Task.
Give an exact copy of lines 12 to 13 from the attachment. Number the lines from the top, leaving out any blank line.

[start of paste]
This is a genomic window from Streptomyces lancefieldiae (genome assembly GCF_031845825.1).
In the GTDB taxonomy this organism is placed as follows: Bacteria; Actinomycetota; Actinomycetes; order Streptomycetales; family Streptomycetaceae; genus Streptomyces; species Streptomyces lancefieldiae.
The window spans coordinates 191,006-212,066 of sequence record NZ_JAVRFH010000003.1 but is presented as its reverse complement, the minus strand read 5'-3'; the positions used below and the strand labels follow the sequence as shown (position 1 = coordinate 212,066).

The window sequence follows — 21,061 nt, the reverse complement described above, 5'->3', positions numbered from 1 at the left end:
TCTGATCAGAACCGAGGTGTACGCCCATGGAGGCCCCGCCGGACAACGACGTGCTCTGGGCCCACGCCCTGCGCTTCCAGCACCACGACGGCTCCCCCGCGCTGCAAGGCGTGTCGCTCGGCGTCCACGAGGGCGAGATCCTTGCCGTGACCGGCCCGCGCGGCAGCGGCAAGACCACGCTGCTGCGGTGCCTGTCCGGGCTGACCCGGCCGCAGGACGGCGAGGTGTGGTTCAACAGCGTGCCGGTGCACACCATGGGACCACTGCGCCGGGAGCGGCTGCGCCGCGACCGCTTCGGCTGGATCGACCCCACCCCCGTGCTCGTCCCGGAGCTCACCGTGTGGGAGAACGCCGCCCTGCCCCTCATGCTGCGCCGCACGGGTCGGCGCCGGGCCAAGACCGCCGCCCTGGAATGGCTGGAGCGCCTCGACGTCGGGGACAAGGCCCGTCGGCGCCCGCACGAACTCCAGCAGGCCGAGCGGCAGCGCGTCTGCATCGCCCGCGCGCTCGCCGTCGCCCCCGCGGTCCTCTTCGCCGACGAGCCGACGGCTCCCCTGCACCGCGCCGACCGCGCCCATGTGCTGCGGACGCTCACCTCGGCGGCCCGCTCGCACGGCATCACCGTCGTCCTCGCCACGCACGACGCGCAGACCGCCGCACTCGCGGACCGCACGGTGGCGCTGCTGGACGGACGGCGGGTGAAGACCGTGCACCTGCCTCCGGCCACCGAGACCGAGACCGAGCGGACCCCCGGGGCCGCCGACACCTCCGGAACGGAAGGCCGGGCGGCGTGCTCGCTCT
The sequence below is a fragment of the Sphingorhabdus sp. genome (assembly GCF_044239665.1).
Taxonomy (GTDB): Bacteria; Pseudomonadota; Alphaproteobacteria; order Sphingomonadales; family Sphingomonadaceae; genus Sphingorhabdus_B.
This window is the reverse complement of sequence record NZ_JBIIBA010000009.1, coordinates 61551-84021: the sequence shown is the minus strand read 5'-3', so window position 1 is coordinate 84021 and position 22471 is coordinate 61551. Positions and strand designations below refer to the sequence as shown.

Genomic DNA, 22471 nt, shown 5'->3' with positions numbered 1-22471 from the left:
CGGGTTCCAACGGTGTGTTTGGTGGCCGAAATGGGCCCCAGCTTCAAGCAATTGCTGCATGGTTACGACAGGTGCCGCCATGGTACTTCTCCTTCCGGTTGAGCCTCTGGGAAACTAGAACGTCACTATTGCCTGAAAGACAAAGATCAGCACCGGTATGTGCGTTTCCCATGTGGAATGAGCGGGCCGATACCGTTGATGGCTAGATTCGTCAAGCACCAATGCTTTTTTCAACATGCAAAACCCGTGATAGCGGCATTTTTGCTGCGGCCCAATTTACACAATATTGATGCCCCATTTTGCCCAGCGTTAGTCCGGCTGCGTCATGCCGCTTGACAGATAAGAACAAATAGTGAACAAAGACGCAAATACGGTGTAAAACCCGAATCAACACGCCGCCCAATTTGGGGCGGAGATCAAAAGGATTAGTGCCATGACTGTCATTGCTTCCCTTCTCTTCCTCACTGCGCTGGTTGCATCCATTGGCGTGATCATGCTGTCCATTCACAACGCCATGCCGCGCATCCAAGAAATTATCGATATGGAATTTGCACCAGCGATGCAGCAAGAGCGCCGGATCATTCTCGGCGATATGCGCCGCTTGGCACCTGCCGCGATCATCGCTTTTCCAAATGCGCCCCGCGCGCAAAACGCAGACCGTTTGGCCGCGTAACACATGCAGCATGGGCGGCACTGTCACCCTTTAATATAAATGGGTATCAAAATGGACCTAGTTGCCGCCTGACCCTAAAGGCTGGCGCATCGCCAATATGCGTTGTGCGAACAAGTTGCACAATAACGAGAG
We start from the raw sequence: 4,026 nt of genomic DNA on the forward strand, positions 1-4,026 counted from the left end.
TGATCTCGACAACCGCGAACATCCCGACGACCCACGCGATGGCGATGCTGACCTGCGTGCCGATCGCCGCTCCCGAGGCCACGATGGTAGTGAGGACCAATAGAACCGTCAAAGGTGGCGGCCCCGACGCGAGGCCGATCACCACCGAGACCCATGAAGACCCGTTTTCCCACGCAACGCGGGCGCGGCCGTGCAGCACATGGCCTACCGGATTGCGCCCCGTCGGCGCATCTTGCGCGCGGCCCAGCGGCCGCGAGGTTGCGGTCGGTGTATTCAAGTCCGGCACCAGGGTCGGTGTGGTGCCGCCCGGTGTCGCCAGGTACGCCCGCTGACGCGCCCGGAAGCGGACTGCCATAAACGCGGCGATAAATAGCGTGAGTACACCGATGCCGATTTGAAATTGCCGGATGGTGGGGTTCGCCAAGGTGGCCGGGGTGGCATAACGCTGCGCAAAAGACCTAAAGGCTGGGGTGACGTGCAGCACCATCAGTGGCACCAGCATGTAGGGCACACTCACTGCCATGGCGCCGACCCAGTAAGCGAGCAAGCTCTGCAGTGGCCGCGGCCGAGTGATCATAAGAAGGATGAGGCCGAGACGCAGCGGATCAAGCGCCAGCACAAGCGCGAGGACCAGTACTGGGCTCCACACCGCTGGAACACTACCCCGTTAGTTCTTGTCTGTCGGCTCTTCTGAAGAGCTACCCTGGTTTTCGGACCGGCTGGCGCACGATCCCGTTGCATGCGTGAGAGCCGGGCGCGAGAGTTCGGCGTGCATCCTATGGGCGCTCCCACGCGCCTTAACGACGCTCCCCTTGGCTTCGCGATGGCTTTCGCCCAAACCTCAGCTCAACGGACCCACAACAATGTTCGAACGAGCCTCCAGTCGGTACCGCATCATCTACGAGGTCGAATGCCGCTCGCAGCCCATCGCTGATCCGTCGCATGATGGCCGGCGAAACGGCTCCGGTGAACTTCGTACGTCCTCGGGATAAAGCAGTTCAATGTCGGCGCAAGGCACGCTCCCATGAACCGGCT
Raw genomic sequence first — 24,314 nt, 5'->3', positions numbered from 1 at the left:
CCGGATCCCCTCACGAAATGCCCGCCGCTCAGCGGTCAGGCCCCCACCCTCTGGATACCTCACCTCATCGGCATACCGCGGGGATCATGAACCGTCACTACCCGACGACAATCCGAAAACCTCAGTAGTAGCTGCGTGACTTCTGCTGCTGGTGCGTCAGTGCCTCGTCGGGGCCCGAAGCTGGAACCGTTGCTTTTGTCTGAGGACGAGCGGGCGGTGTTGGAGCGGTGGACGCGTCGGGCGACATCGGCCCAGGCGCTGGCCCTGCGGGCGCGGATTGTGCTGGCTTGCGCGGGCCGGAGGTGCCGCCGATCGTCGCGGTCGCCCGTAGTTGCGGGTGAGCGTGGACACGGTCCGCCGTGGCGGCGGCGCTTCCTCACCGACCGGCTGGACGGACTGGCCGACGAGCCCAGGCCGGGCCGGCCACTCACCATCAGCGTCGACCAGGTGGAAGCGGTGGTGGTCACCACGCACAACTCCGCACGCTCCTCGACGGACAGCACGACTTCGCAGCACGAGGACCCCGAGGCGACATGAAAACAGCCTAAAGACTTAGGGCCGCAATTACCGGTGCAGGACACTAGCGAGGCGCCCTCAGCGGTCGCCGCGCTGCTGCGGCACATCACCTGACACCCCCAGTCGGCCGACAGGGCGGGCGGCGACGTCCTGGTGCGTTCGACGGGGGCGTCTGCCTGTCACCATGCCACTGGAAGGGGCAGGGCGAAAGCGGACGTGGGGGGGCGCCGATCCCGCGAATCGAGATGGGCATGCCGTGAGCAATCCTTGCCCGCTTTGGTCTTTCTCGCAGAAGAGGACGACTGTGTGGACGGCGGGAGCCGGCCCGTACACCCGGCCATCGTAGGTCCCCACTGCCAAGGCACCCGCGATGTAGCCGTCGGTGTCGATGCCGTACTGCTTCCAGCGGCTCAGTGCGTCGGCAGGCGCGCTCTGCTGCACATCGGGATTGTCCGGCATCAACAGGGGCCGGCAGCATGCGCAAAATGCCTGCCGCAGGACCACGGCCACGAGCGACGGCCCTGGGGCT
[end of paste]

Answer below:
TGATCTCGACAACCGCGAACATCCCGACGACCCACGCGATGGCGATGCTGACCTGCGTGCCGATCGCCGCTCCCGAGGCCACGATGGTAGTGAGGACCAATAGAACCGTCAAAGGTGGCGGCCCCGACGCGAGGCCGATCACCACCGAGACCCATGAAGACCCGTTTTCCCACGCAACGCGGGCGCGGCCGTGCAGCACATGGCCTACCGGATTGCGCCCCGTCGGCGCATCTTGCGCGCGGCCCAGCGGCCGCGAGGTTGCGGTCGGTGTATTCAAGTCCGGCACCAGGGTCGGTGTGGTGCCGCCCGGTGTCGCCAGGTACGCCCGCTGACGCGCCCGGAAGCGGACTGCCATAAACGCGGCGATAAATAGCGTGAGTACACCGATGCCGATTTGAAATTGCCGGATGGTGGGGTTCGCCAAGGTGGCCGGGGTGGCATAACGCTGCGCAAAAGACCTAAAGGCTGGGGTGACGTGCAGCACCATCAGTGGCACCAGCATGTAGGGCACACTCACTGCCATGGCGCCGACCCAGTAAGCGAGCAAGCTCTGCAGTGGCCGCGGCCGAGTGATCATAAGAAGGATGAGGCCGAGACGCAGCGGATCAAGCGCCAGCACAAGCGCGAGGACCAGTACTGGGCTCCACACCGCTGGAACACTACCCCGTTAGTTCTTGTCTGTCGGCTCTTCTGAAGAGCTACCCTGGTTTTCGGACCGGCTGGCGCACGATCCCGTTGCATGCGTGAGAGCCGGGCGCGAGAGTTCGGCGTGCATCCTATGGGCGCTCCCACGCGCCTTAACGACGCTCCCCTTGGCTTCGCGATGGCTTTCGCCCAAACCTCAGCTCAACGGACCCACAACAATGTTCGAACGAGCCTCCAGTCGGTACCGCATCATCTACGAGGTCGAATGCCGCTCGCAGCCCATCGCTGATCCGTCGCATGATGGCCGGCGAAACGGCTCCGGTGAACTTCGTACGTCCTCGGGATAAAGCAGTTCAATGTCGGCGCAAGGCACGCTCCCATGAACCGGCT
Raw genomic sequence first — 24,314 nt, 5'->3', positions numbered from 1 at the left: